According to a study, that was conducted by the ALBA Graduate Business School during the period between May and June of this year, show clearly that the index of the labour market for the second half of 2011 will only decrease and is currently suffering greatly. From the data presented one in three companies will reduce staff by 2012, while one in two are not planning to increase workers’ wages and one in five companies claim that they are ready to reduce wages altogether. It should be noted that from a total of 208 companies that took part in the study, 51,1% were Greek while 48,9% were multinational.
The findings proceed as follows:
- 34% of companies may make a reduction of their workforce in the next six months. Only 17,9% will conduct recruitments.
- 50,7% of companies did not provide any increases in the last year and this figure will reach 54% in the coming 12 months. Only 9,9% will provide increases over 3%.
- 3. In contrast to the general economic climate, one in two companies, still appears optimistic (48,1%).
- Increase over 20% in attracting and selecting staff is only expected in the services sector, pharmaceuticals, construction and industry. In the education sector the growth expectations of actions to attract new staff are zero, same with the banking and tourism sectors. The trade sector shows even lower rates, below 10%. In the banking sector the number of voluntary retirements has risen by 30%.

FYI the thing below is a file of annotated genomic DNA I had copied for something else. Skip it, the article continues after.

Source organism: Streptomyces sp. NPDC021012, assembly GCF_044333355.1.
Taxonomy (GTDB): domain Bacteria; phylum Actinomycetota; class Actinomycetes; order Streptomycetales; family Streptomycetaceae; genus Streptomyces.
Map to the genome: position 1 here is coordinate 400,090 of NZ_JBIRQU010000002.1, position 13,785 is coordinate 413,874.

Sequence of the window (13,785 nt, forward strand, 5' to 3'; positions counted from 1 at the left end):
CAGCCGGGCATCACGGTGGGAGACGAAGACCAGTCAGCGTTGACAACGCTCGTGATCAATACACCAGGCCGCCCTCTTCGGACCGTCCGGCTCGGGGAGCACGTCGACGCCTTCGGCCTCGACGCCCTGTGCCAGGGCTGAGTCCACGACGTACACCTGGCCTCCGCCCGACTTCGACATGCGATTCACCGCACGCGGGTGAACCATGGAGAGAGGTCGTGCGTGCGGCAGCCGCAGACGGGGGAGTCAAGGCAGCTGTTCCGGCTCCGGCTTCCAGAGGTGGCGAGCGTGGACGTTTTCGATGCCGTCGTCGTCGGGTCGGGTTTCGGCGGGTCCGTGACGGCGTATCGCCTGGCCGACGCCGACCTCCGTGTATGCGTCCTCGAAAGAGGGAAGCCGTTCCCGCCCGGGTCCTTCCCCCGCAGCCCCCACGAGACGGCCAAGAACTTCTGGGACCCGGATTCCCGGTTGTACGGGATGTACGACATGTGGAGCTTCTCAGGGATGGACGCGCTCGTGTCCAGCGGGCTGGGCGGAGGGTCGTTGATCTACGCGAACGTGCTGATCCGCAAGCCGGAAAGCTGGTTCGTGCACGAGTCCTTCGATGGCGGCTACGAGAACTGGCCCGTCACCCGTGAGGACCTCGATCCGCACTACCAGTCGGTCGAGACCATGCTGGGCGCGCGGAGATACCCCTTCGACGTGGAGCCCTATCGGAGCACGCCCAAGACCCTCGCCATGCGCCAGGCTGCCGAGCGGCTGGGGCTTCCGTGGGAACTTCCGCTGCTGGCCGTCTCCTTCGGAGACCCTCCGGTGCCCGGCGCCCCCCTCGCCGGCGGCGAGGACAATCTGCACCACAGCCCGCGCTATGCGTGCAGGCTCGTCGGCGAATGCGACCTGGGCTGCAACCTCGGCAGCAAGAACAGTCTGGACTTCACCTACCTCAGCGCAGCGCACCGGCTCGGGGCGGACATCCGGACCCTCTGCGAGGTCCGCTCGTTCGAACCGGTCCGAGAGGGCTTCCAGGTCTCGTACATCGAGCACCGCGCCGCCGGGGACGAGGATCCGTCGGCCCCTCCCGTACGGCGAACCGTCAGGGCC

- 63,2% of companies state it has been greatly affected by the current economic crisis, an increased percentage compared to the past six months (52,4%). Only 1,4% said that it is totally unaffected.
- 50% considers likely or very likely the possibility to reduce employee training, while the training of managers will also suffer by 40%. In addition, approximately 60% plans to reduce bonuses, while 19,6% will proceed to salary reductions (17,9% is thinking about it). 6,4% is considering to relocate part of the company or all of it abroad.
- 41,3% has made layoffs in the last six months while 22,5% has reduced its wages.